The HSE has explained that the original look-back review related to children aged under four, and it was as part of that process some children aged over four years were also found to have been "discharged from the service without a follow up appointment." 

    But it says to date "no moderate or major incidents" have been identified. 

     

     

     

  • On one evening last April, seven ambulances were backed up at Mayo University Hospital waiting  to get their patients admitted to the emergency dept of the hospital. The situation was highlighted here on Midwest News by local Independent councillor Michael Kilcoyne.

     The councillor is a member of the HSE West and earlier this week he received clarification from HSE management about the longest delay for a patient and an ambulance crew on that particular evening at the hospital.

    HSE management apologised for the delays that had occurred with the longest delay for patient and ambulance crew registering in excess of 5 hours.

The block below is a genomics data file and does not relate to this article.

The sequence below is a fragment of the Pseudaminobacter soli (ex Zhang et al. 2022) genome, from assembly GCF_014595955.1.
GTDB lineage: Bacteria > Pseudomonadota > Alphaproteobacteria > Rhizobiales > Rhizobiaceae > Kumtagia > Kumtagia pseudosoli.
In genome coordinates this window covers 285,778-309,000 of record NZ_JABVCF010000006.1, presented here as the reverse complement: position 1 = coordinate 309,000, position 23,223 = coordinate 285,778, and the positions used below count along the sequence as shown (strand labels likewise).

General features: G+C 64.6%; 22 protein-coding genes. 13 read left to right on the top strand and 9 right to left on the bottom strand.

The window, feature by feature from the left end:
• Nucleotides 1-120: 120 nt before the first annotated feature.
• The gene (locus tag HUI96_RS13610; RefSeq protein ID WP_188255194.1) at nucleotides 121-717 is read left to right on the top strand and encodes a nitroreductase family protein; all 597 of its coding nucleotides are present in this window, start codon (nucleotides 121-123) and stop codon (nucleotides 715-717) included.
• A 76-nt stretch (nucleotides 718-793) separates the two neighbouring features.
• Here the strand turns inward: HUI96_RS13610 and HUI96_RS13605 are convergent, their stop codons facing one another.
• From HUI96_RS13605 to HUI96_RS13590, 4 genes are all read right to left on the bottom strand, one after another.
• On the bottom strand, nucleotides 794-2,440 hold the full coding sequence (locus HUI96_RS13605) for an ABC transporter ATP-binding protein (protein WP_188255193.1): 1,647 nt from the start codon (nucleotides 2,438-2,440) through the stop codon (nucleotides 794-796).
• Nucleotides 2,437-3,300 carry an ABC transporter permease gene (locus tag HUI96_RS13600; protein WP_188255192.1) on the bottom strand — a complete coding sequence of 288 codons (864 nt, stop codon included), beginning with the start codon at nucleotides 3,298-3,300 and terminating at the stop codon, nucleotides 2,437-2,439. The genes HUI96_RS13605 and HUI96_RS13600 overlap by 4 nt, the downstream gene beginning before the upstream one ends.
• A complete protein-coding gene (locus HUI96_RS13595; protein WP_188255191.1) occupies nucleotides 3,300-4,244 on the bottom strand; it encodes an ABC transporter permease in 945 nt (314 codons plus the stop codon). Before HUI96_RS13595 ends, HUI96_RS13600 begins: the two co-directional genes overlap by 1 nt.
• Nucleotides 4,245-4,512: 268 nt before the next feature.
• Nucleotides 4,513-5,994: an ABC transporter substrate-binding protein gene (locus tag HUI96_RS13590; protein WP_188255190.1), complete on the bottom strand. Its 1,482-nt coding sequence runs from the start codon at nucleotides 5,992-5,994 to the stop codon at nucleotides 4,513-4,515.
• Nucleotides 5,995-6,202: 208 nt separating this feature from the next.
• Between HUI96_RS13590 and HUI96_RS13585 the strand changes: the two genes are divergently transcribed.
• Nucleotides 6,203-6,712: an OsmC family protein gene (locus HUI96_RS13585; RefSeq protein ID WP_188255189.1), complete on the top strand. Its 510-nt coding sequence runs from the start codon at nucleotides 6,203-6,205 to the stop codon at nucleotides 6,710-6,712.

Cllr Kilcoyne told Midwest News today that the situation is completely unacceptable

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    The HSE has apologised unreservedly to three women for failings in care they received while they were in foster care in Co Galway between 2005 and 2007.

    A report on last night’s Prime Time programme heard calls for  an investigation into the case of the three girls, who were abused at a foster home near Dunmore.

    The victims also said they are distraught at what they see as the lenient sentence given to their abuser.

    The women waived their right to anonymity to name their abuser as 29-year-old Keith Burke of Addergoolemore, Dunmore, Co Galway.